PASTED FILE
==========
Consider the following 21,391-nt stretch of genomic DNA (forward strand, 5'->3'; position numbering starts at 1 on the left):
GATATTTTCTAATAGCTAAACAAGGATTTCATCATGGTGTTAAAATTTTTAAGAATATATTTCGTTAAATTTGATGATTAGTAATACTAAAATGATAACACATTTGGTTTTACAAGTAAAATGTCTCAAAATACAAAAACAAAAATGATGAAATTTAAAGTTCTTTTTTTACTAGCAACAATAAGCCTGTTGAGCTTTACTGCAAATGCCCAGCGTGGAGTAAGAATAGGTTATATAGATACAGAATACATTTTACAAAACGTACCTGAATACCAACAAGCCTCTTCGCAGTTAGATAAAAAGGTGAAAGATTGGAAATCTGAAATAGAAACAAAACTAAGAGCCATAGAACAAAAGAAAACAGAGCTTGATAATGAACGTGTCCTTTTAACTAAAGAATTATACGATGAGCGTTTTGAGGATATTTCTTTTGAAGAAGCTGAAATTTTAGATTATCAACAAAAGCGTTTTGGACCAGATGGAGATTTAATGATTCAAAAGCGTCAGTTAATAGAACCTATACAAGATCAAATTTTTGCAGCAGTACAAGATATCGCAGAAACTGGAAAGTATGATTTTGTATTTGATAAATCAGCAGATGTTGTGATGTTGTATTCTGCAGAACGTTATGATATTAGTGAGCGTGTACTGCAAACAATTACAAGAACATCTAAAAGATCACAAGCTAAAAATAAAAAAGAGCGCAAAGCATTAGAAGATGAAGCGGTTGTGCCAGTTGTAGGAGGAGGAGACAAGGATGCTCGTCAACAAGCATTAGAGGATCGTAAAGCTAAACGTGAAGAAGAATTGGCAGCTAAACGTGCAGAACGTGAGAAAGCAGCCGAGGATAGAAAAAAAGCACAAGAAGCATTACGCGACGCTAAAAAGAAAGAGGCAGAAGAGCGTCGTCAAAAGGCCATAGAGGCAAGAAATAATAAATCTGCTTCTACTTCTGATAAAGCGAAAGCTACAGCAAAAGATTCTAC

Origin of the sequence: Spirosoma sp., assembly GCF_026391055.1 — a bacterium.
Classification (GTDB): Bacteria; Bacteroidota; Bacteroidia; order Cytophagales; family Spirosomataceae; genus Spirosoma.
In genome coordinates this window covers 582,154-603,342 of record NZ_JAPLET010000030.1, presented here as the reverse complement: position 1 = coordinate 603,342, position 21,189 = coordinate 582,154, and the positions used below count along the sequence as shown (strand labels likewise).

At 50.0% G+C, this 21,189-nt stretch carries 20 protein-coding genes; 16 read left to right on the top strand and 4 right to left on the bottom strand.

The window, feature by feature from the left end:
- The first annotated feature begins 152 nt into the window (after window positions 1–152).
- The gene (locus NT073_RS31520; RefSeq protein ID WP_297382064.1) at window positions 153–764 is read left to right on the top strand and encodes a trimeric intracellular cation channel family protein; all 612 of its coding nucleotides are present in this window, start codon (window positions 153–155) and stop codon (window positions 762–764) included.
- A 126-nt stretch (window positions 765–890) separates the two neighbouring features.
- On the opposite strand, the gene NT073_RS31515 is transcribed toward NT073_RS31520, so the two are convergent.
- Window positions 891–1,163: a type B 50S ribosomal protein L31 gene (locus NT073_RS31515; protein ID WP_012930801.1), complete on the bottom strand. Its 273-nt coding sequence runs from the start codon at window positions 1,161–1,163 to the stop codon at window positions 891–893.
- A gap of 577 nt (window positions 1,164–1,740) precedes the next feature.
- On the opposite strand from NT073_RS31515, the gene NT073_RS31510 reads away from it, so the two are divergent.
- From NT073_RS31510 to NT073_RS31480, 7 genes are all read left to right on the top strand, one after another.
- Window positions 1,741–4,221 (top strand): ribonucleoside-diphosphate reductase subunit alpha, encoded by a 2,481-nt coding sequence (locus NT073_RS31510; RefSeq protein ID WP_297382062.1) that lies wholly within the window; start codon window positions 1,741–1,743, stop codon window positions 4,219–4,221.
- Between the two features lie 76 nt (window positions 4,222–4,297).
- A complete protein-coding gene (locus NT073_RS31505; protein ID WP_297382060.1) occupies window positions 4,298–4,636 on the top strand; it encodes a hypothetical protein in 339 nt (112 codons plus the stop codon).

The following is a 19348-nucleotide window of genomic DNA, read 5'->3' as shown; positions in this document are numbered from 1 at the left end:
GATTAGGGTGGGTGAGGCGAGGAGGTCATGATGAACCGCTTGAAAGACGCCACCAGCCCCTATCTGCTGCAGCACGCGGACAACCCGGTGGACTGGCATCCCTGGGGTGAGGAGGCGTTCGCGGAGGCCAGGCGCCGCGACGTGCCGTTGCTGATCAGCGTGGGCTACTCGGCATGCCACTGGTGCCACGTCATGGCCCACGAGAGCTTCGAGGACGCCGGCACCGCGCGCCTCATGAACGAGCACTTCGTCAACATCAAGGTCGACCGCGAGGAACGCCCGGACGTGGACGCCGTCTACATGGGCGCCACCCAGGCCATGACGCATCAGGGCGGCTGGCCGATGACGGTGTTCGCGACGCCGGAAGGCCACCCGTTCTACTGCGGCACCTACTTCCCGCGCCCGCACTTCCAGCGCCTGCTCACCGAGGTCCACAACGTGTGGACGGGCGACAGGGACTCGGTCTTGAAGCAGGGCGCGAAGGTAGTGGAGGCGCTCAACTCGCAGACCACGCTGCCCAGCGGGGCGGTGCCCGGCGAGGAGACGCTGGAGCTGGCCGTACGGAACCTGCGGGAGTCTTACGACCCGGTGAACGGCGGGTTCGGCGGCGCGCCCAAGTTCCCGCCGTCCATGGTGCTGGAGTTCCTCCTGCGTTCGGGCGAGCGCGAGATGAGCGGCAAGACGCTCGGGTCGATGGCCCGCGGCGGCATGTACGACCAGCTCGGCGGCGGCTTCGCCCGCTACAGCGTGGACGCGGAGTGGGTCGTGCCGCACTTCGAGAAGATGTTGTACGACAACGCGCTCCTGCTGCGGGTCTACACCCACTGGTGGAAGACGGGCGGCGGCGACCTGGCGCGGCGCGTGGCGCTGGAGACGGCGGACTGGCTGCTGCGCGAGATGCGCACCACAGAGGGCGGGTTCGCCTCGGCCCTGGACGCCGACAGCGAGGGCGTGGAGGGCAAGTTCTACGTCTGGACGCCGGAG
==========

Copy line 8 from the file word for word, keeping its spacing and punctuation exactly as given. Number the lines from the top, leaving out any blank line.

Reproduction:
- The first annotated feature begins 152 nt into the window (after window positions 1–152).